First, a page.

by jkatejohnston

20 October 2013

Dear Max,

Jonah came over yesterday—Enzo’s pal. He reminds me of my grandma Clara with his strawberry blond hair and open-hearted volubility—he has a lot to say. And in no other way does he resemble a little old Norwegian lady. Now I’m wishing I’d taken some notes. Nothing remains the same when put in different words—especially not kids.[1] But they were so easy that I pretty much did my own thing, put my summer dresses away in the basement, brought up my winter jackets and fleeces, hung things to air on the clothesline, did laundry. I got so much done that at the end of the afternoon I felt like I should slip Jonah a few bucks.

At the park they rode bikes and played on the bars, and I saw Enzo hang from one hand and turn a full 360 degrees then casually drop to the ground. In case any fresh proof is needed that humans are primates.


I have a pretty horrifying backlog of notes about other stuff. (I blame the Mudrick book, though don’t imagine from that that I’m making any swift progress there either.)


Enzo: “I feel like I’m acidic matter. That means I feel like I’m acid.”


Yesterday morning after we made Enzo turn off the TV he schlepped down the hall.

Teresa: “I’m bored!”

Me: “I’m tired!”

Enzo: “What!”

Me: “My moms mock me!”

Enzo: “You’re getting payback. Two spankings and two wedgies. Each.” And as I write this note I hear Teresa in the other room explaining to Enzo that you can’t give a cat a wedgie.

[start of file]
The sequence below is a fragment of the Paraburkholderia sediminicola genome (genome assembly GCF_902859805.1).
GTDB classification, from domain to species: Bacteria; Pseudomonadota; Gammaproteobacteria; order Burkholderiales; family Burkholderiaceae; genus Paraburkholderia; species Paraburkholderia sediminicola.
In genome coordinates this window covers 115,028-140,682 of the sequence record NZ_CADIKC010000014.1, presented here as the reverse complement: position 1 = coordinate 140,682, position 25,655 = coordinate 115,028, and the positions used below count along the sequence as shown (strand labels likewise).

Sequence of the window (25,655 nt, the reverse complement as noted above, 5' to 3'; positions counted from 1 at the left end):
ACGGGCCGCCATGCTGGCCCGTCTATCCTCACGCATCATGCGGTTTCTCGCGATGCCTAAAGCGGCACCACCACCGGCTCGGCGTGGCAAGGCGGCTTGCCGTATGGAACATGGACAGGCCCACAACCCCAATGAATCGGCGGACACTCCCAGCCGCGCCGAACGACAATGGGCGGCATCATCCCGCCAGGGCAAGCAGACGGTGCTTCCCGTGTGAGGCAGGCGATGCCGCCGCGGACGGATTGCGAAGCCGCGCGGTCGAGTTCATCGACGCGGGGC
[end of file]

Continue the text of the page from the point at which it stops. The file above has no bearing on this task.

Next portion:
Enzo: “I smell something good. I wonder what the rock stars [our neighbors] are cooking up. Probably some french fries and burgers.” And then I hear him whispering to himself, “Taco Bell…Taco Bell…”


I asked him to water the parsley since he had the hose out anyway. He gave the parsley an appraising glance. “I’ll see what I can do.” (I don’t think he ever watered it.) Later we were speculating about what sort of creature might be digging up the parsley.

Enzo: “Cursonodon.”

Me: “That sounds like a dinosaur.”

Enzo: “The great great great great great great great great [it went on for a while] great great grandfathers of a mole were actually reptiles. But they have one little characteristic in common and that’s the arms.”


And now this morning as I’m writing this Enzo wakes up. It’s dark. Heavy feet down the hall. “This day is boring. What am I going to do today? Nothing.”

“It is amazing how much of sentiment consists in expression. Nothing but hard science remains the same when put in different words.” (Boswell in Search of a Wife 275.)